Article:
What does Nintendo’s first mobile app say about Mario’s future?

30 Oct 2015 | Author: | No comments yet »

Cell C Owner Said to Reject $1 Billion Offer From Telkom.

Oger Telecom Ltd. has rejected a 14 billion rand ($1 billion) offer from Africa’s largest fixed-line operator, Telkom SA SOC Ltd., for its 75 percent stake in South African wireless carrier Cell C Pty Ltd., according to a person familiar with the matter.When Nintendo announced plans to enter the mobile market earlier this year, the hope among gamers and investors was that it would come out swinging, bringing one of its powerful franchises to smartphones and tablets and making a big initial impact. Nintendo calls the app a “free-to-start communication application that helps friends share fun personal facts and interests.” Those users will create Mii characters and play around in a “welcoming social environment.” In other words, the game company isn’t even launching a game. Nintendo President Tatsumi Kimishima unveiled “Miitomo,” the company’s first free-to-play title, on Thursday, though he confirmed whispers that the company will delay its entry into the mobile space from the end of 2015 until next spring to “further improve the application and to optimize the overall smart device business.” As such, the company isn’t using well-known characters in its catalog such as Mario, Donkey Kong or Link, from “The Legend of Zelda.” Instead, Nintendo — along with partner DeNA — opted to make the game a more personalized experience, letting players use the avatars like the ones they create on the Wii and Wii U. “Miitomo” will use that character — called a Mii — to communicate with other players, which Kimishima said will “enable friends to share information comfortably and securely.” After creating a Mii in the app, players will answer a variety of questions — the answers of which will be communicated to the user’s circle of friends within the app.

Nintendo envisions these are “communication starters” which could lead to real world discussions. “You may be able to find out unknown aspects about your friends or unexpected commonalities you share with your friend because ‘Miitomo’ may pick up the topics that you usually do not discuss but would be willing to answer if asked,” said Kimishima. “What we would like to realize is, through such communication, you will be able to deepen friendly relationships and have more people with whom you can play games.” “Miitomo” will be the first of five mobile apps from Nintendo and DeNA, which the companies say will all be out by March 2017. Telkom shares fell as much as 2.4 percent and traded 0.9 percent lower at 70.56 rand as of 5 p.m. in Johannesburg, valuing the company at 37 billion rand. As part of its mobile plans, Nintendo will also launch a new account service, called Nintendo Account, which will work across Nintendo’s hardware devices as well as mobile and PC platforms, creating a bridge between the systems via cloud-based technology. “Miitomo” certainly isn’t what most people were expecting from the company, though historically, Nintendo has often succeeded by exploring areas that seem unusual. Nintendo even stoked the flames a bit, saying that any of its franchises were in the running to go mobile. “I think they are saying that they are firmly committed to their long-term strategy of making proprietary hardware and supporting it with proprietary software, and this foray into mobile will not involve any of Nintendo’s iconic [franchises],” says Webdush Securities analyst Michael Pachter, who thinks the company’s future strategy is firmly hinged on its next, top-secret console.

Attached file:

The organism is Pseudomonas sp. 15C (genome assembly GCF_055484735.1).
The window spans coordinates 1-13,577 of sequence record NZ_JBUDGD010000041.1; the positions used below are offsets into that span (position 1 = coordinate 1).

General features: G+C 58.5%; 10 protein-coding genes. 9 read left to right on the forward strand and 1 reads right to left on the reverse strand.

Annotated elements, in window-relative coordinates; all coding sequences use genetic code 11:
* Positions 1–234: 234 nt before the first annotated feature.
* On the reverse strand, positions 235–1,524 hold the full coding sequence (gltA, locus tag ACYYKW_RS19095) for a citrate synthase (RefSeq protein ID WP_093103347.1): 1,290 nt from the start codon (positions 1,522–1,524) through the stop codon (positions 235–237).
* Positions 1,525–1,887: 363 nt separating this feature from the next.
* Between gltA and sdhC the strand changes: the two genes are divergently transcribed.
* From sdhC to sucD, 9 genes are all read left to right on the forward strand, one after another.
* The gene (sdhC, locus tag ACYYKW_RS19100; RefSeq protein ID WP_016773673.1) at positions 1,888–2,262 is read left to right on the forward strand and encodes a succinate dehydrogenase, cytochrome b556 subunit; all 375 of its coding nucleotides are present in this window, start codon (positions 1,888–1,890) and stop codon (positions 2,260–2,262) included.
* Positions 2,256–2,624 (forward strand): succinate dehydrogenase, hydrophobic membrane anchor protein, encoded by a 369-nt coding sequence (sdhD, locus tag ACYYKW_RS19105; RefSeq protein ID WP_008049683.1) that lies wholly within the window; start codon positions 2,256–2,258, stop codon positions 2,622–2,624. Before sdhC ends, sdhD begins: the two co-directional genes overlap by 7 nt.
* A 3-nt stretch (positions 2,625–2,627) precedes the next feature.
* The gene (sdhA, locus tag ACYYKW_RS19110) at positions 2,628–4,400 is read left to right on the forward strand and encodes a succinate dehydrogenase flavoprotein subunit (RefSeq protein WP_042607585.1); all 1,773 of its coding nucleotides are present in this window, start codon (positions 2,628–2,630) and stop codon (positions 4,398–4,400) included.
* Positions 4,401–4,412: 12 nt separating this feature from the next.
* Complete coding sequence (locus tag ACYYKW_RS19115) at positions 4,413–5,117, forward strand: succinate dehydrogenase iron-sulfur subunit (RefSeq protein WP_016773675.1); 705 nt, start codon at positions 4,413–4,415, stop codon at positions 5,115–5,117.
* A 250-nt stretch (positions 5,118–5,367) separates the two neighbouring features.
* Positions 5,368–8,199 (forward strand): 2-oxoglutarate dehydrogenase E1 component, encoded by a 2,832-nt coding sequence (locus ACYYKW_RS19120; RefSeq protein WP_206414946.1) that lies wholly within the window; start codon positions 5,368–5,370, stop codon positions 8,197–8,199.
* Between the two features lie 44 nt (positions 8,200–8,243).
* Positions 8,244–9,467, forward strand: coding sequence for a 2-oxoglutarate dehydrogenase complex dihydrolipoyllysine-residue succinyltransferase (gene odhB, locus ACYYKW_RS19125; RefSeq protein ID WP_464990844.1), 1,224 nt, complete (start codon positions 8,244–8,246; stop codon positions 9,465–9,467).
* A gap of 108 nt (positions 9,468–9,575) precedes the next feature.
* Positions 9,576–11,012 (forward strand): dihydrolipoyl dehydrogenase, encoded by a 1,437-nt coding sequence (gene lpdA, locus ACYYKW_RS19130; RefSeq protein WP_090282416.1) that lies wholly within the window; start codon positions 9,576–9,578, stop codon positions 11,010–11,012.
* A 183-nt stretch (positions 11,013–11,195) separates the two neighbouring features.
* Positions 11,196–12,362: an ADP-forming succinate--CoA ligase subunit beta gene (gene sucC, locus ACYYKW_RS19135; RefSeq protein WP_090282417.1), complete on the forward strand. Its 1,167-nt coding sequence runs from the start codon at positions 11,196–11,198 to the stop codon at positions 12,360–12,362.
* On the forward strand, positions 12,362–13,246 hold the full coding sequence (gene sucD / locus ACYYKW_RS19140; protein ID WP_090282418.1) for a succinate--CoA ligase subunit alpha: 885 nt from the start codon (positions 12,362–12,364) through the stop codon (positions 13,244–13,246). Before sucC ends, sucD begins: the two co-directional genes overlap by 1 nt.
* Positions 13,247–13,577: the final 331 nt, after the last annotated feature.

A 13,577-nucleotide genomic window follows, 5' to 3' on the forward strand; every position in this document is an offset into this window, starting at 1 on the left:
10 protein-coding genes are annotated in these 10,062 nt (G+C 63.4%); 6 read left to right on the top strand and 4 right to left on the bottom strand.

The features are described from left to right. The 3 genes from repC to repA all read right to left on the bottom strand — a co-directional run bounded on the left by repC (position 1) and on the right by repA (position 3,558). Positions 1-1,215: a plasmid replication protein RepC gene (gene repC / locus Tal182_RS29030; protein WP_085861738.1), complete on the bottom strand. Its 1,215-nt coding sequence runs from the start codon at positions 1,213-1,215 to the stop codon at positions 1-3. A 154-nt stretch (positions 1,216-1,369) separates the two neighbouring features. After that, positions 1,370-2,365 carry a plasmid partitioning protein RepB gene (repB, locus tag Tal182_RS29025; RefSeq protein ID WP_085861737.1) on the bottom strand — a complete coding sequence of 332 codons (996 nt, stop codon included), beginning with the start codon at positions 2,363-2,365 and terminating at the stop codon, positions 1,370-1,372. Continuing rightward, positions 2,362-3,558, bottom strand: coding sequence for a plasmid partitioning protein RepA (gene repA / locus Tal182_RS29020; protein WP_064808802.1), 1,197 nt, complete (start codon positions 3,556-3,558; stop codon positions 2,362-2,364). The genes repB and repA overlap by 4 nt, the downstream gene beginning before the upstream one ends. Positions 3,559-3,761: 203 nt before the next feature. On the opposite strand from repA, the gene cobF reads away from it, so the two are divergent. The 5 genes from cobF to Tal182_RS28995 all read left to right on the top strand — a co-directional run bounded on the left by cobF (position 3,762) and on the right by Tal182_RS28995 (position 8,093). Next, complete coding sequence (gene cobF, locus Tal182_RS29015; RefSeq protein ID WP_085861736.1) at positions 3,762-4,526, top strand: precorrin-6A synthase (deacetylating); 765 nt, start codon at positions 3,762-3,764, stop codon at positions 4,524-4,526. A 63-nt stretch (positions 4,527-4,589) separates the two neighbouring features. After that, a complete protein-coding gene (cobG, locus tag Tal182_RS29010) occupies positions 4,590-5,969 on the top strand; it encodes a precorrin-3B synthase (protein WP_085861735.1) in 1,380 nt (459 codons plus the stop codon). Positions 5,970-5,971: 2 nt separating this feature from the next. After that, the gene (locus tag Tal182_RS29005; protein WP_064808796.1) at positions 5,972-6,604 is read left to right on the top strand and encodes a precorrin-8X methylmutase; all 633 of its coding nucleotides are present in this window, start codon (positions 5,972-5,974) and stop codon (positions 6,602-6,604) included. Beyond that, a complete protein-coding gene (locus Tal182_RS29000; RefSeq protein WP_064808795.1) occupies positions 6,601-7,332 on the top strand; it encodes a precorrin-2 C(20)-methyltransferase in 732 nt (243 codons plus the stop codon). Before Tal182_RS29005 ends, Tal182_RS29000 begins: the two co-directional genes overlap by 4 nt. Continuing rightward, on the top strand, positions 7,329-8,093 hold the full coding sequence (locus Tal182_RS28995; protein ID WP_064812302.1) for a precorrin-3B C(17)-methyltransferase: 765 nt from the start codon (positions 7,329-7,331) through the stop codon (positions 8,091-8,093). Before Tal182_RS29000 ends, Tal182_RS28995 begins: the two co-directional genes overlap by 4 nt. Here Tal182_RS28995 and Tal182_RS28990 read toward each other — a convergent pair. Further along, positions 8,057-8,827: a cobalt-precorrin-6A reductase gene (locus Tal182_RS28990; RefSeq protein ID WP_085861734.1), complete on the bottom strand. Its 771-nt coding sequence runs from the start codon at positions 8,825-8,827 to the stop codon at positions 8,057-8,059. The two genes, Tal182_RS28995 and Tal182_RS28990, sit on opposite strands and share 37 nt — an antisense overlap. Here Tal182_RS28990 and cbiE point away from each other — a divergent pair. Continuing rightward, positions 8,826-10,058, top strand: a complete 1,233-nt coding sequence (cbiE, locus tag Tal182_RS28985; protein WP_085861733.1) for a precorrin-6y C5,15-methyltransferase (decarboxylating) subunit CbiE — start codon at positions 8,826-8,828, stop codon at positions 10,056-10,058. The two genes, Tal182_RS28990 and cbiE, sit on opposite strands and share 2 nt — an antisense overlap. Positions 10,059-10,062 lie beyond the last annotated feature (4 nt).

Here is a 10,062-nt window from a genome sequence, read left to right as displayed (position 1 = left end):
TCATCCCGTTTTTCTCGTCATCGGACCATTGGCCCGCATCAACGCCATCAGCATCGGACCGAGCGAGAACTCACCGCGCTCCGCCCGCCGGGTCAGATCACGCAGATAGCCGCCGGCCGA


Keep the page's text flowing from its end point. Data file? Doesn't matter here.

Telkom operates South Africa’s fourth-biggest mobile-phone provider and is seeking to grow the business to help offset declining sales at its larger fixed-line unit. While Nintendo has remained tight-lipped on its plans, rumors suggest the device will be a high-end console more capable of competing against Microsoft’s MSFT -1.15% Xbox One and Sony’s SNE -3.00% PlayStation 4. Kimishima gave no update or hints about the company’s next generation hardware system, which is expected to be store shelves by the 2016 holiday season. The company’s current Wii U is a distant third in the console market, and as competitors continue to sell millions of units each quarter, it’s falling further behind.

I don’t need Nintendo to give me a cartoon version of myself that allows me to interact with my friends. …Facebook already dominates everybody who has social interactions. My friends who care know what I’m interested in—and the ones who don’t know aren’t interested.” Beyond surprising analysts with the app’s theme, Nintendo also shocked analysts and investors with the announcement that it was delaying Miitomo’s release from this December until March 2016. Also launched in Nov. 2013, Microsoft’s Xbox One sales are believed to be around 15 million units, though the company hasn’t shared sales data in the last several months. “Nintendo’s next piece of hardware is central to the future of the company, so we expect it to be very focused on executing on the Nintendo NX,” says Piers Harding-Rolls, an analyst at IHS.

While that leaves the door open to a future Super Mario game on your iPhone, for right now, all signs seem to point towards the same old Nintendo doing the same old things—while tossing in a disappointing first run at mobile devices for good measure.

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